Nevertheless, Mr. Symonds has done patiently all that it was in his power to do. You feel respect for the pains he has been at to ferret into the obscure places in Michelangelo’s career, and you find carefully set down details gathered from many sources. We are not aware, for instance, that any other biographer has given so precisely the long “ tragedy of the tomb" of Julius II.; taking up the various contracts by which Michelangelo was harassed for nearly forty years, describing each plan, and tracing the fate of each fragment of the colossal monument. Equally minute is his description of the Medieean chapel, or of the Sistine frescoes, or of Michelangelo’s relations with his fellows. He has swept away, we hope permanently, several of the stock legends ; as that Michelangelo worked in morose solitude at the ceiling of the Sistine Chapel, envious of the popularity of genial, easy-going Raphael. He has shown anew the absurdity of the common belief that Michelangelo, at past threescore, was romantically in love with Vittoria Colonna, a widow of five and forty, with an absorbing preference for the cloistered life. Since no vehement love affair could be attributed to the master, early biographers and gossips made the most of this Platonic friendship. It is time that the rather cheap romance they fabricated were discarded. Mr. Symonds has also put the sonnets in their proper light, as it is natural that he who long ago made a special study of them should do. But we are astonished that he should blemish a work of this kind by raking up and trying afresh the vile scandals which, if true, could not be proved now, and ought therefore not to be unearthed. To dignify that archruffian, Pietro Aretino, by translating in full the letter in which he vilifies Michelangelo by innuendoes is to show slight respect for decency and a total lack of historical perspective. If all biographers imitated Mr. Symonds in perpetuating the calumnies which blackguards have uttered about great men, we should ask to have the writing of biographies made a penal offense.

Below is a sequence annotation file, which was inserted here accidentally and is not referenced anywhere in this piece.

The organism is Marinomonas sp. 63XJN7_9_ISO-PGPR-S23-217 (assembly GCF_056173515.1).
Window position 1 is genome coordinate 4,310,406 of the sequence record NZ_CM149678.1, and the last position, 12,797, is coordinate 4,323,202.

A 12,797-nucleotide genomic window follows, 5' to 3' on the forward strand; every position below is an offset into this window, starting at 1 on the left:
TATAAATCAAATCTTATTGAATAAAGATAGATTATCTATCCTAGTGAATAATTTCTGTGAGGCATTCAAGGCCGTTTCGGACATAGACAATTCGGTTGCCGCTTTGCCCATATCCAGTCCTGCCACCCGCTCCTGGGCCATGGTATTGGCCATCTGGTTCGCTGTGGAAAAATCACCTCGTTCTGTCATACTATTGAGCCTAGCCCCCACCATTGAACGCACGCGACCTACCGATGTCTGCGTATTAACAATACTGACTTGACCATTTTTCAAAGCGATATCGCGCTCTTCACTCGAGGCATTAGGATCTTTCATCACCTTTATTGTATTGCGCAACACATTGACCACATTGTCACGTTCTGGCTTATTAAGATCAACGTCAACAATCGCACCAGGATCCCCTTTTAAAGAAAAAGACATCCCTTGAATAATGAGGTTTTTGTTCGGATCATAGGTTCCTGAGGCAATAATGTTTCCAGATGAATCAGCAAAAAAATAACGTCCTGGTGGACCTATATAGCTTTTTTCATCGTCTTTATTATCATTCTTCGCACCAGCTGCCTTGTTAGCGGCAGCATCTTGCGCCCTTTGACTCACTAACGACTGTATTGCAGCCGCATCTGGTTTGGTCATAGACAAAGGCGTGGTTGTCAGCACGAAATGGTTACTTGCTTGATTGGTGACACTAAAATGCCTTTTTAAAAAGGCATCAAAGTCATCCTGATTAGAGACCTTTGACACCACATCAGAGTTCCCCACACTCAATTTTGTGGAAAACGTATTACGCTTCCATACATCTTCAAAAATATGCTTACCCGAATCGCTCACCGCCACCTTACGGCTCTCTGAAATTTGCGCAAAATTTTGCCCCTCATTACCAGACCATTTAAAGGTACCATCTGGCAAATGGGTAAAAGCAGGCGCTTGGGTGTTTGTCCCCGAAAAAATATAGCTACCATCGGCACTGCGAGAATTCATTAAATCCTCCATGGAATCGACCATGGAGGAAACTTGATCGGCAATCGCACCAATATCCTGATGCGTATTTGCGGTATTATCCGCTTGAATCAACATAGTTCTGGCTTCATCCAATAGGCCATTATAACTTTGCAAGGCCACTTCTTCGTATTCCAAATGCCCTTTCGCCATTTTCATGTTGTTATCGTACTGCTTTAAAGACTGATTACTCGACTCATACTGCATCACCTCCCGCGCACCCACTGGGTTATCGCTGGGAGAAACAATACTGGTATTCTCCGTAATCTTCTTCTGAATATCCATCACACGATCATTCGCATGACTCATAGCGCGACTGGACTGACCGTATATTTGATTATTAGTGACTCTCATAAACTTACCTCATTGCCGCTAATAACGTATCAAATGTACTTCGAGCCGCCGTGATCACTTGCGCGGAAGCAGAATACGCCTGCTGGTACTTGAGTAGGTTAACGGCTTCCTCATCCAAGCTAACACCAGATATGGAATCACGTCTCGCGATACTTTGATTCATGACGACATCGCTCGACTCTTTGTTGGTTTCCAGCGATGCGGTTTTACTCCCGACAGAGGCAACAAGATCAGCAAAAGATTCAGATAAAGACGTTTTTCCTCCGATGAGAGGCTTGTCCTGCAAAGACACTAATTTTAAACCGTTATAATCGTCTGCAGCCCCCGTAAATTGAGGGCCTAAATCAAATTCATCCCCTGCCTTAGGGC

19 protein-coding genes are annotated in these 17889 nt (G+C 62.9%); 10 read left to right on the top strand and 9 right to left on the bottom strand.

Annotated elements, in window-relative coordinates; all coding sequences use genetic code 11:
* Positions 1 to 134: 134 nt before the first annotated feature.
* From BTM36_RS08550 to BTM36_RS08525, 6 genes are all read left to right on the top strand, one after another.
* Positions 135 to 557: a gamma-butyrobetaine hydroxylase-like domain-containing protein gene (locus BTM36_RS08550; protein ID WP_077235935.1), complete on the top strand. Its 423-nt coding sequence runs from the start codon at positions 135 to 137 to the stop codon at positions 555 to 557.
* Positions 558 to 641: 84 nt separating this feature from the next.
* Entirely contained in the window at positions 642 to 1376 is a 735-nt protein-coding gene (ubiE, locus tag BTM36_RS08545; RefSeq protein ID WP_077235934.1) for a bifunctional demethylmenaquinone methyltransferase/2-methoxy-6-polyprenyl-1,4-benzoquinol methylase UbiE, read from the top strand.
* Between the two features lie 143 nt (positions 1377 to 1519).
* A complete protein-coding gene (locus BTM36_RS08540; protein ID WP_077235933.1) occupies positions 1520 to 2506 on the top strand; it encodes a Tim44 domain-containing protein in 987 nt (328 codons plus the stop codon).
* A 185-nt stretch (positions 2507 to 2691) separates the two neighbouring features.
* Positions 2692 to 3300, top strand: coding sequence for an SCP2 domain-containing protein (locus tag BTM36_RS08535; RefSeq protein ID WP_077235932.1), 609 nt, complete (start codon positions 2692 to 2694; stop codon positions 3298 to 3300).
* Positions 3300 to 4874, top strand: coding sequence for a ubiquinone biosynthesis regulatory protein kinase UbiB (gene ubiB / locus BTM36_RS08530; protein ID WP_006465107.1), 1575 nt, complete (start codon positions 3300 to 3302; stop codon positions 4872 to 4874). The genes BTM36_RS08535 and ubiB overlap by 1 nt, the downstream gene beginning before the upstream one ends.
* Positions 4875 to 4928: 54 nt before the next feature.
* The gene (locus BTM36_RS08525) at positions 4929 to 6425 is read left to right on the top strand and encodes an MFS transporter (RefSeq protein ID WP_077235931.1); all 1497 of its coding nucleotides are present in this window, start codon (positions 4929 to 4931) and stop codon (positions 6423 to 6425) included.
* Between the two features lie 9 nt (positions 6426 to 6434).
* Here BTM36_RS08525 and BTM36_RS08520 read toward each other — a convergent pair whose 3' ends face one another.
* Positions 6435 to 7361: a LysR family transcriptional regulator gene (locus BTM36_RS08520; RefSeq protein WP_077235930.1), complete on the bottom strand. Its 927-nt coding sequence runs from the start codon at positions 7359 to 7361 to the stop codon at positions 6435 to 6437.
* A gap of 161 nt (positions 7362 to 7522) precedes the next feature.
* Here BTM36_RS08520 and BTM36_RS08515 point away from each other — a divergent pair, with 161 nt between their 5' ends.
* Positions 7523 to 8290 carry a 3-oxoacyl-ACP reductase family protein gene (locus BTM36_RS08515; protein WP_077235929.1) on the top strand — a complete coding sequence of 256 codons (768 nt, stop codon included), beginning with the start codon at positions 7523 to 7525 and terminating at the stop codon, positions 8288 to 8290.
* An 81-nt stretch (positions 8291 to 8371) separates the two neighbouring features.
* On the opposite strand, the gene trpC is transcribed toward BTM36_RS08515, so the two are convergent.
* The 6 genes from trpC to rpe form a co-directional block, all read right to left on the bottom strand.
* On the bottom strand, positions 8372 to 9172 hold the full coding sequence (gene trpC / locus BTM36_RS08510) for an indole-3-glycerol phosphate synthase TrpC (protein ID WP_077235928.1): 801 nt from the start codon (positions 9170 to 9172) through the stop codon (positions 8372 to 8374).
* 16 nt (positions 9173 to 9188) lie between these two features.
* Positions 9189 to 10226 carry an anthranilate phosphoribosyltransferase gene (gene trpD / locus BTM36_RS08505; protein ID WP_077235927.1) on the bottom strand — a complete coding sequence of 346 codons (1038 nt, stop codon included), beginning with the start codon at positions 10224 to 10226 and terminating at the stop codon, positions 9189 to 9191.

It is not our purpose to traverse the main points in Mr. Symonds’s criticism of Michelangelo’s art. He agrees with the verdict reached by contemporaries three and a half centuries ago, that the quality of terribleness distinguishes Michelangelo’s paintings and statues from all others. He recognizes in part the validity of Ruskin’s strictures, but he maintains that to see only “ anatomical diagrams” in the Sistine frescoes is to see less than they contain. He separates, somewhat arbitrarily perhaps, the artist’s development into several periods, laying less stress than usual on the effect the newly discovered antique statues are supposed to have produced on Michelangelo’s style, and he assumes that an unrecorded early visit to Orvieto revealed to him in Signorelli’s frescoes a pattern for his own. Mr. Symonds’s elaborate word pictures of the sculptures and paintings confirm the opinion we had previously formed as to the futility of attempting to convey by language any adequate notion of the quality of a work of art. A description of the artist’s subject may well enough be given, but when the critic digresses into technical dissertations on values, and lights and shades, and modeling, — much more, when he gives rein to his fancy or his sentiment, and tells what impression the work produced on him, — he indulges in loquacity of little profit to any student who has not the given work before his eyes. By restraining this tendency, Mr. Symonds could have lessened the bulk of his book without in the least impairing its worth.
But the first question we ask, and the last, is, What manner of man was this Michelangelo? The mighty products of his genius remain. For well-nigh four centuries they have aroused the wonder of men. One school of æsthetic criticism after another has said its say about them. Every traveler in Rome or Florence has lavished his store of adjectives upon them, and then has turned from the contemplation of the works to speculate upon the character of their maker. His genius we all acknowledge, but what of the man, — what of his daily life, his virtues and defects, his power to cope with the vicissitudes of fortune, his personal, mortal part ? All this it is the business of the biographer to answer, if he can, in order that we may learn what sort of an instrument Providence chose for these particular revelations.